by Nathaniel Shahan

As Kenyon students check off their last days of classes and enjoy Summer Sendoff, today and tomorrow, the College administration is hosting the spring meeting of the Board of Trustees. The trustees will be discussing items that have been met with great interest and some controversy by students and staff this semester. According to President Sean Decatur, the main topics of discussion will  include the newly purchased Buckeye Candy Building in Mount Vernon, -with trustees being taken on a tour of the facility, the new sexual misconduct policy recently passed by Campus Senate and the 2020 Plan. Decatur is hoping to receive the Board’s endorsement for his 2020 plan, though he claims that “at this stage, there isn’t anything really I’m anticipating being controversial.” Also on the docket is the College’s upcoming capital campaign, which will enter a soft launch this summer as the College begins reaching out to big donors, and Decatur plans on emphasizing his commitment to increasing the College’s endowment. According to Decatur, the Board will not be discussing the recent controversy surrounding student artwork at the Gund Gallery, which has its own board of trustees appointed by the College’s board.

BRACKETT B. DENNISTON III ’69 // “Continuity” — it’s how Denniston describes what he sees on his visits to campus. “Kenyon has, I think, gotten better, in so many respects,” Denniston said. For example, he believes the College is more diverse and the faculty are better, and Kenyon has “adapted, but it’s kept its core.” Kenyon has maintained the same spirit while the world on and off the Hill has changed. Denniston’s graduation year was the first year women were admitted. And now, looking to 2020 and the master plan, Denniston is glad to see Kenyon planning for the future. He is especially impressed with the master plan: “The plan is quite good, and as good as any institution has; we’re lucky that we have Graham Gund [’63] as an alum and have his creativity and his attention to detail, and style and tradition,” Denniston said.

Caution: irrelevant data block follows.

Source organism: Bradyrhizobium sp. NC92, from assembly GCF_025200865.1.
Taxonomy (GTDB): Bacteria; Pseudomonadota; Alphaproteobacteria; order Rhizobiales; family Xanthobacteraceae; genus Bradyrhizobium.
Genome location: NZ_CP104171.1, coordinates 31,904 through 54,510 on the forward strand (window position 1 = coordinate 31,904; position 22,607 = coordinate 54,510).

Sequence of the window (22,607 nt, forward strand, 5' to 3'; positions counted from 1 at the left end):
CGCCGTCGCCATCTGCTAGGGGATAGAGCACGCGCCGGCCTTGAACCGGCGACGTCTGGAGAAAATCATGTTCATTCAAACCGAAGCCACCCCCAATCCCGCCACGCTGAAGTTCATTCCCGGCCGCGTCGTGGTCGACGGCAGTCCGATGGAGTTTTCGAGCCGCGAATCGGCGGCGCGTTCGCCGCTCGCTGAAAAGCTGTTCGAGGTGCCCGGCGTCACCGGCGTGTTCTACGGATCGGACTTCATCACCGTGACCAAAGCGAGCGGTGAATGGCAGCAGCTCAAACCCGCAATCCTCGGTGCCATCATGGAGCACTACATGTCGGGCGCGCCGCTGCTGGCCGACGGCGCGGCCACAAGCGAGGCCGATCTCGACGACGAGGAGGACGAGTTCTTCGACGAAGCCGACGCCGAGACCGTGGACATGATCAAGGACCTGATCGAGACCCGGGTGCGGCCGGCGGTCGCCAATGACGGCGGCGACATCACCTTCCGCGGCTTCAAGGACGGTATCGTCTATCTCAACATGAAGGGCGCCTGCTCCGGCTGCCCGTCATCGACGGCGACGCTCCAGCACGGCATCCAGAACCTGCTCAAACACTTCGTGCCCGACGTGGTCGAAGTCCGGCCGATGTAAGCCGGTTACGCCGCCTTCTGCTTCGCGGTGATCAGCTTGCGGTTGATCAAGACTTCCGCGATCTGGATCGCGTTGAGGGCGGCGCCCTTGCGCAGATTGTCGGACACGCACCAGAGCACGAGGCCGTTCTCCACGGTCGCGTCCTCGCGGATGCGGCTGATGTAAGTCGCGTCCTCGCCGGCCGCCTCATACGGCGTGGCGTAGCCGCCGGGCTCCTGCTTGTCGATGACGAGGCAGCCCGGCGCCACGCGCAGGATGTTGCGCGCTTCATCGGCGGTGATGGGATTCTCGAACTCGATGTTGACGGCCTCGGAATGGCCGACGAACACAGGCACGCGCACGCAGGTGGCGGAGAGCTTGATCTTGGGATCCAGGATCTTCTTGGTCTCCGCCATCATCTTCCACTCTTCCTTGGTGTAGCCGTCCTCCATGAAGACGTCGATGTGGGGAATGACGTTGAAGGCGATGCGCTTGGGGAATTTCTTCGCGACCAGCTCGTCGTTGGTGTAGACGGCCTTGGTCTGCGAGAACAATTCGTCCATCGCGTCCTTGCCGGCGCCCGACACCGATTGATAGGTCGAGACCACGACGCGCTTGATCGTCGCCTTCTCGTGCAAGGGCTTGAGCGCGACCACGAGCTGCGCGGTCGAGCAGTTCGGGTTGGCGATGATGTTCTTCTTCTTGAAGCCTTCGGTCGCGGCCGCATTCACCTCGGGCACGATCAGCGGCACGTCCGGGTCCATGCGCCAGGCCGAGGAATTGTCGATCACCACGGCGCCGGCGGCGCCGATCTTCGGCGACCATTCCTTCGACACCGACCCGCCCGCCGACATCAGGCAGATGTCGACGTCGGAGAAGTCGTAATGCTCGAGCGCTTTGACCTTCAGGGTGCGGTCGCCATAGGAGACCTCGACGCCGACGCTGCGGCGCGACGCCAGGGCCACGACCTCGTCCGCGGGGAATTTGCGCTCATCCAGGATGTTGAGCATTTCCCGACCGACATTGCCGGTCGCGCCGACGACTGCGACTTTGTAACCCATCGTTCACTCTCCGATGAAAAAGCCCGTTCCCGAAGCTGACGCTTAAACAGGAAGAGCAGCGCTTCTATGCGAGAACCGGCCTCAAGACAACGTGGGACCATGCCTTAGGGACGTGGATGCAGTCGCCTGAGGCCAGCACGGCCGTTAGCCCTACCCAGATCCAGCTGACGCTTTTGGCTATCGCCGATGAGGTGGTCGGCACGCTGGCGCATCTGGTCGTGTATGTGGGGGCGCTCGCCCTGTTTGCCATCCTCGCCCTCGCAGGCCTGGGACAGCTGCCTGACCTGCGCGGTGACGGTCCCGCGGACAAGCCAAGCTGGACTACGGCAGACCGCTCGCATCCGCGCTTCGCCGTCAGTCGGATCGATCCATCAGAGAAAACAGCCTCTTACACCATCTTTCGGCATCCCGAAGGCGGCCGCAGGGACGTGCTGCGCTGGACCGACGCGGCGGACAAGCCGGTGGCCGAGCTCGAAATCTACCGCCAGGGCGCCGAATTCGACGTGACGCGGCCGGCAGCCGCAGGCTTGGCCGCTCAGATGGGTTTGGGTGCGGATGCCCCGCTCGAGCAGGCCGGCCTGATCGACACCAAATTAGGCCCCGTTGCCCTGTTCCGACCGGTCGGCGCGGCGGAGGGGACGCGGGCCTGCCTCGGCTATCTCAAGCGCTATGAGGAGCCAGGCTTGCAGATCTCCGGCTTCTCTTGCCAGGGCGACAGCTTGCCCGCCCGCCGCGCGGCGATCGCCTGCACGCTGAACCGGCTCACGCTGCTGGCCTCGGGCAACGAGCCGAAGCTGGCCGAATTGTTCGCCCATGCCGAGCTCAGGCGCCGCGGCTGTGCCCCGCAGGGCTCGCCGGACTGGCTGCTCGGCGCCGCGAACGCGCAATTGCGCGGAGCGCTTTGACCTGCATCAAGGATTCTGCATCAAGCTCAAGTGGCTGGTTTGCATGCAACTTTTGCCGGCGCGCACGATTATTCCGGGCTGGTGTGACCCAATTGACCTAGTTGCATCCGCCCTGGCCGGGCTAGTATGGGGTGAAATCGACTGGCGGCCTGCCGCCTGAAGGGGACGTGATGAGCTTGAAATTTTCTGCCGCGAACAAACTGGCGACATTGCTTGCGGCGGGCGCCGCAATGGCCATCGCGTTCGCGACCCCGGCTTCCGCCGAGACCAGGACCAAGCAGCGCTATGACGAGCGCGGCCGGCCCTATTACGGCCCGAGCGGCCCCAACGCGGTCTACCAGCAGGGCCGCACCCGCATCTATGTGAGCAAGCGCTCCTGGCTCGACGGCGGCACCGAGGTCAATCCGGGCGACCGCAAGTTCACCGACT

DONALD A. FISCHMAN ’57 // A lot has changed at Kenyon since Fischman graduated magna cum laude with a biology degree from Kenyon. Among the largest changes he noted were the building of the science quad –– which he appreciates, but would like to see developed further –– and the admission of women. He values his experience as an alumni trustee, saying, “Being an alumnus trustee did give me a better appreciation of the impact of women at the College and how it’s changed Kenyon.” In the future, Fischman would like to see an increase in racial and economic diversity, but understands the constraints posed by the College’s financial state.

ROSE BRINTLINGER FEALY ’84 // Fealy is struck by how the campus has shifted left politically since her years on the Hill. However, right or left, Fealy still enjoys hearing students “having deep philosophical discussion about their coursework” around campus. A concern for her is the rising cost of education, at Kenyon and across the country. “We really need to think about how to make college affordable to anyone who wants to go,” Fealy said, noting that it is also important to “make sure people are getting a good value for their money.” Fealy believes Kenyon offers this “good value” by providing such a high-quality education.